AP Art of the Week

Spotlight on Artist Autumn Potter

The Elective’s digital art museum this week features a digital illustration made by Autumn Potter from Friendswood High School in Friendswood, Texas.

Welcome to The Elective’s digital art museum, dedicated to the incredible work of AP Arts students. Each week we highlight a work or series created in one of the AP Arts concentrationsAP 2-D Art and Design, 3-D Art and Design, and AP Drawing (the AP Program also offers Art History and Music Theory)—as well as a statement from the artist (and, occasionally, their teacher).

From the first cave paintings to contemporary breakthroughs in virtually reality, art, in all its forms, has been a crucial way for people to process, make sense of, comment on, and grapple with the world around them. After more than a year of life in a pandemic, AP Art students have risen to the challenge of processing and making sense of the challenges—and opportunities—that have come from this perilous time. The work they submitted in their final portfolios is explicitly of the moment. It’s often challenging and provocative, but always insightful, inspiring, and expansive.

This week we feature a digital illustration made by Autumn Potter from Friendswood High School in Friendswood, Texas.

Cartoony illustration depicting dozens of scenes of a stuffed bear going into outer space

Here’s Autumn’s statement on the work:

“‘Beary Big Dreams’ is a collection of illustrations I worked on for a published children's book. The story is about a teddy bear whose biggest dream is to go to outer space. Although they finally make it, they couldn’t have done it without their best friend. The teddy bear continues to dream big, anticipating their next adventure!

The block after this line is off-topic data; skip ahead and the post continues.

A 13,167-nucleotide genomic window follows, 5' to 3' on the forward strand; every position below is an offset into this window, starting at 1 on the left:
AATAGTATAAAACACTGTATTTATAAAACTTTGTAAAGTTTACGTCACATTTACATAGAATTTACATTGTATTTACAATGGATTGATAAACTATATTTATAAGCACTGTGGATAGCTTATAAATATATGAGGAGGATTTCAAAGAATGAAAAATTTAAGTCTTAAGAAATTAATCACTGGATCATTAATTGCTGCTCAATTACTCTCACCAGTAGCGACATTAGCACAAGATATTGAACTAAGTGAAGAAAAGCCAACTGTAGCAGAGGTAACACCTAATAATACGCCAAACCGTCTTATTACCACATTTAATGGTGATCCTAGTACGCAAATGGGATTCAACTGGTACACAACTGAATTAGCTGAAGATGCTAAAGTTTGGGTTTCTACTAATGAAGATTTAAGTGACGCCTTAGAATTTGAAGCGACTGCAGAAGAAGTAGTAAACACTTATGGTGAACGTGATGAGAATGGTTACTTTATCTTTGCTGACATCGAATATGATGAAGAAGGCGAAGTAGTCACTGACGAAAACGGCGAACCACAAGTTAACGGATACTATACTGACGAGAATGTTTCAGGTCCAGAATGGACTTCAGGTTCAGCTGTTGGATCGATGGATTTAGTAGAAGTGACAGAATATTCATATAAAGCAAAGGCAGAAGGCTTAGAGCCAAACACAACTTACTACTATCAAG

“My sustained investigation was ‘Character Development,’ where I would go through the steps of making characters and putting them into action. ‘Beary Big Dreams’ is one of those final steps, when I have created all my characters and thoroughly thought out their personalities, then they are finally incorporated into a story.

Two red sketches of illustrations in the stuffed bear cartoon, showing a rocket ship launching, on the left, and a young girl confronting a space suited astronaut, on the right

“My sustained investigation was heavily inspired by my love for cartoons. I remember around the age of 4 I was watching one of my favorite cartoons and all I could focus on was the lines that made up that character. I saw the curves that made up her head and how her eyes were almond shaped. I noticed how every line was crucial to this character's appearance. I then would transfer what I saw on TV to my coloring books. This started a trend of making my own characters and stories that I could put them into.”

And here are a few other works from Autumn’s portfolio:

Cartoony illustration of figures tumbling out of a real-life pencil box

I wanted to show a comical scene of characters being in a big world.

Cartoony illustration of a man being served in a real-life diner

I wanted to show characters interacting in a busy diner scene and interacting with each other.

Two process images, stacked on top of each other, showing how two characters were created

I sketched my characters with a low opacity brush, then created the final character design.

Cartoony illustration of a young black woman and young white woman smiling as they embrace

I blocked out shapes with a low opacity brush then outlined with thick black and colorful strokes.

Student statements are lightly edited for length and clarity.